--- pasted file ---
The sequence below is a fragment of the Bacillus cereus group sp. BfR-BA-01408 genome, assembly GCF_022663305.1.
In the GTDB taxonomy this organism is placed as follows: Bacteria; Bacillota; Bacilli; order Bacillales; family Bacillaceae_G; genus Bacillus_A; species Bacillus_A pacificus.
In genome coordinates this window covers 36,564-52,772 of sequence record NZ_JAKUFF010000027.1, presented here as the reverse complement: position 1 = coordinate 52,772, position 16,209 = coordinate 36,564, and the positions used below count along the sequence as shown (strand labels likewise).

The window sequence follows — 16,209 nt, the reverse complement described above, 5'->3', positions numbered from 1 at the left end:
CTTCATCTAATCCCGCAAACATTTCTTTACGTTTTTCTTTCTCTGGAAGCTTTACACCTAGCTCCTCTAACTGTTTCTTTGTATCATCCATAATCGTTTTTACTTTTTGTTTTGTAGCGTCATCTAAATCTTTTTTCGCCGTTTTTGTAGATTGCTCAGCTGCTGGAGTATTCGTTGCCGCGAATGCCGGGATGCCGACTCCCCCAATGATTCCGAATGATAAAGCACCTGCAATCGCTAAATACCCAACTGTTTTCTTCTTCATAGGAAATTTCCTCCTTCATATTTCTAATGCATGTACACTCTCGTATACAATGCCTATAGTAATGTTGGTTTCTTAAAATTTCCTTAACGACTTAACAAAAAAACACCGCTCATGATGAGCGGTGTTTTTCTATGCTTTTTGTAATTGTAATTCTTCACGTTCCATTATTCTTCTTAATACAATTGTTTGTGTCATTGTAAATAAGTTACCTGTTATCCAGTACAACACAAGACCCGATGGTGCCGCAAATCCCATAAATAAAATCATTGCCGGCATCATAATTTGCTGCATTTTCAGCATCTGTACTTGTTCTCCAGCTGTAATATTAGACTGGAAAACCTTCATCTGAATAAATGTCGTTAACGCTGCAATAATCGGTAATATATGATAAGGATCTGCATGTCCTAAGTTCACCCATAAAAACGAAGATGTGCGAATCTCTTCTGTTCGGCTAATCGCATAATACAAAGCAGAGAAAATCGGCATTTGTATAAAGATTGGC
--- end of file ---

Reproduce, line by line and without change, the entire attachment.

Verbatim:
The sequence below is a fragment of the Bacillus cereus group sp. BfR-BA-01408 genome, assembly GCF_022663305.1.
In the GTDB taxonomy this organism is placed as follows: Bacteria; Bacillota; Bacilli; order Bacillales; family Bacillaceae_G; genus Bacillus_A; species Bacillus_A pacificus.
In genome coordinates this window covers 36,564-52,772 of sequence record NZ_JAKUFF010000027.1, presented here as the reverse complement: position 1 = coordinate 52,772, position 16,209 = coordinate 36,564, and the positions used below count along the sequence as shown (strand labels likewise).

The window sequence follows — 16,209 nt, the reverse complement described above, 5'->3', positions numbered from 1 at the left end:
CTTCATCTAATCCCGCAAACATTTCTTTACGTTTTTCTTTCTCTGGAAGCTTTACACCTAGCTCCTCTAACTGTTTCTTTGTATCATCCATAATCGTTTTTACTTTTTGTTTTGTAGCGTCATCTAAATCTTTTTTCGCCGTTTTTGTAGATTGCTCAGCTGCTGGAGTATTCGTTGCCGCGAATGCCGGGATGCCGACTCCCCCAATGATTCCGAATGATAAAGCACCTGCAATCGCTAAATACCCAACTGTTTTCTTCTTCATAGGAAATTTCCTCCTTCATATTTCTAATGCATGTACACTCTCGTATACAATGCCTATAGTAATGTTGGTTTCTTAAAATTTCCTTAACGACTTAACAAAAAAACACCGCTCATGATGAGCGGTGTTTTTCTATGCTTTTTGTAATTGTAATTCTTCACGTTCCATTATTCTTCTTAATACAATTGTTTGTGTCATTGTAAATAAGTTACCTGTTATCCAGTACAACACAAGACCCGATGGTGCCGCAAATCCCATAAATAAAATCATTGCCGGCATCATAATTTGCTGCATTTTCAGCATCTGTACTTGTTCTCCAGCTGTAATATTAGACTGGAAAACCTTCATCTGAATAAATGTCGTTAACGCTGCAATAATCGGTAATATATGATAAGGATCTGCATGTCCTAAGTTCACCCATAAAAACGAAGATGTGCGAATCTCTTCTGTTCGGCTAATCGCATAATACAAAGCAGAGAAAATCGGCATTTGTATAAAGATTGGC